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The Ryerson University basketball program finished the 2015-16 season with both teams on the podium at the Arcelor Mittal Dofasco CIS Final 8 tournament.
The women’s team won silver for the first time in program history, while the men’s team finished with their second straight bronze medal.
The tournament marked the end of a significant five-year period for Ryerson basketball, with co-captain Aaron Best of the men’s team, and co-captains Pingue-Giles and Silvana Jez of the woman’s team suiting up for a final time in a Rams uniform.
In their five years, the Ryerson basketball program has appeared in five CIS Final 8 tournaments, and combined for six seasons where they’ve won more than half of their games.
That’s a drastic difference from just one national tournament appearance and nine winning records in the 30 years prior to the 2011-12 season.
The Ryersonian revisits Ryerson basketball’s big moments according to coaches and players.
“You’ll always remember the fun”
The Ryerson men’s basketball team started in 1949, but it was coach Terry Haggerty that launched the program off the ground floor.
In 1981, Haggerty took control of a men’s basketball team that had gone 2-46 in their previous four seasons. He transformed it into a reputable basketball program.
In his first season, the men’s team finished 0-12, but that didn’t stop Haggerty from pursuing a 22-year career as the head coach.
Haggerty guided the Rams to a 7-7 record in his fourth year as coach. Despite that success, winning didn’t become a regularity for the Rams until the mid 1990s. From 1993-94 to Haggerty’s last year in 2002-03, the team had only one season with more losses than wins.
“You’ll always remember the fun,” said Brian Smith, the 1998-99 Ryerson Male Athlete of the Year during the Haggerty years. “Through it all with the winning and losing, it was fun because you had a group of guys that you got along with.”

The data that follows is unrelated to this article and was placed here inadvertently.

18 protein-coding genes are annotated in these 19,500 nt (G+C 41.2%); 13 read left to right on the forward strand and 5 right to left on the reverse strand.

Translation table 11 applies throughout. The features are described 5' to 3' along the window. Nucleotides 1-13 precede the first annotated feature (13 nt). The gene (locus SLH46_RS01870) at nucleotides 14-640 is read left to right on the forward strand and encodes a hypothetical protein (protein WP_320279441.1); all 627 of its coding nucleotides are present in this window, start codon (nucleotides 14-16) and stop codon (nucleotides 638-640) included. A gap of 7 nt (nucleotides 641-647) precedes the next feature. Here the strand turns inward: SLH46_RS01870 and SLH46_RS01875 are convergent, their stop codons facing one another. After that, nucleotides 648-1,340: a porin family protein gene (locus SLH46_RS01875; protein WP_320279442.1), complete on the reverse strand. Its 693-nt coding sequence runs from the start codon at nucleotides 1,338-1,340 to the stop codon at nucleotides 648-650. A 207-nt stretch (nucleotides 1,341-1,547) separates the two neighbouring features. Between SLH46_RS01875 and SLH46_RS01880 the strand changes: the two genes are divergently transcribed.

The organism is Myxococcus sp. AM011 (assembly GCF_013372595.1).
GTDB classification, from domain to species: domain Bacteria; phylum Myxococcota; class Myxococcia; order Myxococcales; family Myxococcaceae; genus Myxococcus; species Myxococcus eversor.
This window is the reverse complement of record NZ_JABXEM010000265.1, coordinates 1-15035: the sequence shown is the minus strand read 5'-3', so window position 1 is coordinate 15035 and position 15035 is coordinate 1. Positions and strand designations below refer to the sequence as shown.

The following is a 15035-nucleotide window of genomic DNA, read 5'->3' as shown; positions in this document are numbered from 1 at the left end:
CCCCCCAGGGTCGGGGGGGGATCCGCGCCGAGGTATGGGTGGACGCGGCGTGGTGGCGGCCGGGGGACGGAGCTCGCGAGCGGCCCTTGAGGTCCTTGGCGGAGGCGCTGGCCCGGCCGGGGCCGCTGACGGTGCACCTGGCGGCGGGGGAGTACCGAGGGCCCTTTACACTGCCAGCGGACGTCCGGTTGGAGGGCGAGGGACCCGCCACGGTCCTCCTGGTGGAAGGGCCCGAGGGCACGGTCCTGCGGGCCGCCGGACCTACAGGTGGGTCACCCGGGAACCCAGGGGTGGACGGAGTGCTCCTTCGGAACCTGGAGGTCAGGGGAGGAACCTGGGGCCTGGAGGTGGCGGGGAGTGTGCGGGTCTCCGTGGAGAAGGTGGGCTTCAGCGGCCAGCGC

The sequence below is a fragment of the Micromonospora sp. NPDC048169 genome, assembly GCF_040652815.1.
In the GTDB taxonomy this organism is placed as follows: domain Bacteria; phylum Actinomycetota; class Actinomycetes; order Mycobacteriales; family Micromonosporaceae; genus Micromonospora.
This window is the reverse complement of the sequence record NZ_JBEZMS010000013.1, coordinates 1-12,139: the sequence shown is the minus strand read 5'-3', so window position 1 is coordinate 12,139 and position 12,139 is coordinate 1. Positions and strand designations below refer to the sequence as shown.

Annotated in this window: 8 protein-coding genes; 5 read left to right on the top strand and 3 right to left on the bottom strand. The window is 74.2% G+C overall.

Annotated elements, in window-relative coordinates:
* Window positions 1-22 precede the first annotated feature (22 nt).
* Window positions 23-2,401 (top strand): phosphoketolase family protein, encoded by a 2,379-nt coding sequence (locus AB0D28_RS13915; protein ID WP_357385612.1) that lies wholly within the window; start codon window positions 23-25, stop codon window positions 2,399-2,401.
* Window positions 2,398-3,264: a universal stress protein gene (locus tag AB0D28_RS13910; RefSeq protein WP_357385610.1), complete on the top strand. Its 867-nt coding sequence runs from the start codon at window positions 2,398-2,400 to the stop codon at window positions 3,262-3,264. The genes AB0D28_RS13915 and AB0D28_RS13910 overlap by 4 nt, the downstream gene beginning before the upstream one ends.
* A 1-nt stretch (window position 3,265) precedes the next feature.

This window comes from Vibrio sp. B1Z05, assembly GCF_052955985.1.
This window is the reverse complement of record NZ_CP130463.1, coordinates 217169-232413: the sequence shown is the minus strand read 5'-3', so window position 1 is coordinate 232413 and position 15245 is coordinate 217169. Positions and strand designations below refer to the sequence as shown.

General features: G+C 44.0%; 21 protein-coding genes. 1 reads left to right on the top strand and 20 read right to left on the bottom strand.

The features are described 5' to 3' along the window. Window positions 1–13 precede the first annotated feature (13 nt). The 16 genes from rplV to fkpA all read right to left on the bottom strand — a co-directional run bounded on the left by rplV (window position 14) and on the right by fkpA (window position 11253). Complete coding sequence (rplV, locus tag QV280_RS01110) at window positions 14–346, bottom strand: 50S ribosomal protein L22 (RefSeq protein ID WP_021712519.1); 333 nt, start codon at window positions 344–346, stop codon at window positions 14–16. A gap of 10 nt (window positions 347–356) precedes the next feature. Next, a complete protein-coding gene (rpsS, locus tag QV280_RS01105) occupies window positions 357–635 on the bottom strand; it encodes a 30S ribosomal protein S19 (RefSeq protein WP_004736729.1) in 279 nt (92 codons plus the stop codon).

Smith described the best times as when they competed in the 1998-99 Canadian Interuniversity Athletic Union (now Canadian Interuniversity Sport) Final 8 tournament, marking the Rams men’s basketball team’s first appearance in a national tournament.
The following year, coach Haggerty won the Ontario University Athletics (OUA) Coach of the Year after finishing with a record of 17-3, which was then the best regular season record in school history.
After Haggerty left in 2003, the men’s team hired Patrick Williams. In the two-year period that he served as head coach, the Rams had a 1-43 record. He was replaced with Glenn Taylor, who only guided the Rams to a winning season in his fourth and final year as the head coach.
Bakovic’s 2,068 points record
The Rams’ next hire was Roy Rana, a name that will be familiar to most who have been following the team’s progress. He started in the 2009-10 season and is the current coach as well as the U18/19 Men’s National Team.
Between coach Taylor’s tenure and coach Rana’s first year, Ryerson students were able to witness the 2,068 points Boris Bakovic scored in a Rams uniform, which still stands as a school record.
With Bakovic leaving the following year, after a 10-12 season, coach Rana recruited players who helped fuel the success of Ryerson basketball, both on and off the court.
“It’s a combination of two things, you want to get as much talent as you can, and probably more importantly you want to get great character that goes with that talent,” said coach Rana. “I think it says a lot about these kids, the way they conduct themselves, who they are as people is probably just as important as who they are as basketball players.”
One of those players is Jahmal Jones, who was part of the Rams for five seasons starting in 2010-11, and is now playing professional basketball in the Czech Republic.
“We all knew that our togetherness, our comradery, and family-like approach would be the staple of our basketball program and team,” said Jones, the 2014-15 Ryerson Male Athlete of the Year. “To this day the alumni guys that I played with, we’re still close, we still play with each other during the off-season.”
Together with coach Rana, Jones helped improve Ryerson’s record almost every year, while making two appearances (2011-12 and 2014-15) to the CIS Final 8 tournament.
The 2014-15 season was historic in the sense that the Rams set their best season record in franchise history of 17-2, and followed it up by winning the bronze medal at nationals.
This year, the Rams have the same mentality and desire to win even without Jones and coach Rana, who took time off to be with his family during the 2015-16 season.